Sinatra versus Nevada gaming regulators, part 2 |

Sinatra versus Nevada gaming regulators, part 2

Nevada Appeal staff report
Frank Sinatra, right, chats with Marilyn Monroe and Wingie Grover during the time Sinatra owned the Cal Neva at Lake Tahoe.
Don Dondero/Provided by Michael Fischer

When Frank Sinatra sought to regain a gaming license in Nevada in 1981, he called upon a Nevada local that had already led him through a crisis several years earlier.

Bill Raggio, then a powerful state senator, was Washoe County’s district attorney in 1963 when Sinatra’s son, Frank Jr., was kidnapped. Raggio and the elder Sinatra struck up an enduring friendship in the days after the kidnapping. Sinatra asked Raggio to represent him in front of Nevada’s Gaming Commission as he sought to regain his license.

On Wednesday, the Nevada Historical Society will host part two of “The Frank Sinatra Saga.” This American Gaming Archives Fireside Chat will feature longtime Northern Nevada journalist, writer and editor Guy W. Farmer; historian Michael Fischer and Raggio biographer Michael Archer.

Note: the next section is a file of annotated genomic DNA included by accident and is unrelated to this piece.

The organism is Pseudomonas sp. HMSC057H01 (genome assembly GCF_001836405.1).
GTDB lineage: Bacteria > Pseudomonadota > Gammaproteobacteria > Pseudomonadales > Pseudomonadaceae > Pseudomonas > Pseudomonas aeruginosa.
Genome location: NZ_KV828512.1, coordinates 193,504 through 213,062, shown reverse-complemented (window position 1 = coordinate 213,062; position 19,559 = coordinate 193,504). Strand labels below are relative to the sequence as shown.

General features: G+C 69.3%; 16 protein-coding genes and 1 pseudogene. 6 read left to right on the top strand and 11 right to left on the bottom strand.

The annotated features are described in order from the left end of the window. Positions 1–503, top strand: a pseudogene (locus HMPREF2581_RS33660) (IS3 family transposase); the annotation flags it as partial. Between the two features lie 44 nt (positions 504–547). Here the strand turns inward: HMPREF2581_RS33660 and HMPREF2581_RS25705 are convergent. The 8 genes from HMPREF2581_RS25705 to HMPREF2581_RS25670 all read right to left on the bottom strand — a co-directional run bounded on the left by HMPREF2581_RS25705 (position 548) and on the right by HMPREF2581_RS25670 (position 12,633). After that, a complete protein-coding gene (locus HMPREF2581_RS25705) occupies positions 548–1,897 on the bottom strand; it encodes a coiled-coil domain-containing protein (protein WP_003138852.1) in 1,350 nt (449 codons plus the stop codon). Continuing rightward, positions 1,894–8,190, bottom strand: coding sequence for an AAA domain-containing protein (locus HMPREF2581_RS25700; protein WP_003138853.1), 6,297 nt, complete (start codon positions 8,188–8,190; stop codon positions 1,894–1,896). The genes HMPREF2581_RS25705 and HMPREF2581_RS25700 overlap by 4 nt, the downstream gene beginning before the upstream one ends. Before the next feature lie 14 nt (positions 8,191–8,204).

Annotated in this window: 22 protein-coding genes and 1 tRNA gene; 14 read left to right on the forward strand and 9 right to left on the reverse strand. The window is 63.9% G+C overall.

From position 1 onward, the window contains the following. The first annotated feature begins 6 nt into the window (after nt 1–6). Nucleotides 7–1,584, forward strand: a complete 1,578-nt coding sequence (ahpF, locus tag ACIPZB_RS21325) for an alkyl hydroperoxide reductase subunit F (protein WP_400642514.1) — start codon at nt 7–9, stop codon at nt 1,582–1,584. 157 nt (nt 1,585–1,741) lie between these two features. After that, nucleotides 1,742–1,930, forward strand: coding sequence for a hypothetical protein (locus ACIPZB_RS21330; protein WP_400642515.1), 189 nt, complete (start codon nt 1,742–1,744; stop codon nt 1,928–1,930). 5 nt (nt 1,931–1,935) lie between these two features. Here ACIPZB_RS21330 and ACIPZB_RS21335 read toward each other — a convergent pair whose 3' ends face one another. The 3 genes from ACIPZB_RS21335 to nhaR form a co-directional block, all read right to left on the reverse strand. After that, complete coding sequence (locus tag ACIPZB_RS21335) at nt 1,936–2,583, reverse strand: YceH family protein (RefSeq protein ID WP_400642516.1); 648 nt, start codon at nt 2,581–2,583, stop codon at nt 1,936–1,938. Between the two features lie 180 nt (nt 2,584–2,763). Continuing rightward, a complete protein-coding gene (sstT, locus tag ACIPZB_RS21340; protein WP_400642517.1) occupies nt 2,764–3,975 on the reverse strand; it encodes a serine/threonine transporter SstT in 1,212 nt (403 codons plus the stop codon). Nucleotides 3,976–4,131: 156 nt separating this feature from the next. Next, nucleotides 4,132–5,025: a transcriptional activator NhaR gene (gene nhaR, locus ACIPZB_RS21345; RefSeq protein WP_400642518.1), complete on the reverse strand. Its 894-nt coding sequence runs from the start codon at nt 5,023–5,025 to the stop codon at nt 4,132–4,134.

The event is from 5 to 6:30 p.m., starting with a wine-and-cheese reception at 5 p.m. Admission is $5 for adults; free for Nevada Historical Society members and children 17 and younger. For details, call 775-688-1190.

Sinatra owned the Cal Neva Lodge at Lake Tahoe for a time in the early 1960s, but his gaming license was stripped for his association with mob figures. In his 1981 hearing, Raggio brought character witnesses from Hollywood, including film stars Gregory Peck and Kirk Douglas to testify on Sinatra’s behalf.

The Nevada Historical Society is located at 1650 N. Virginia St., Reno on the University of Nevada, Reno campus. Attendees are encouraged to arrive early as seating is limited. For more information, call 775-688-1190.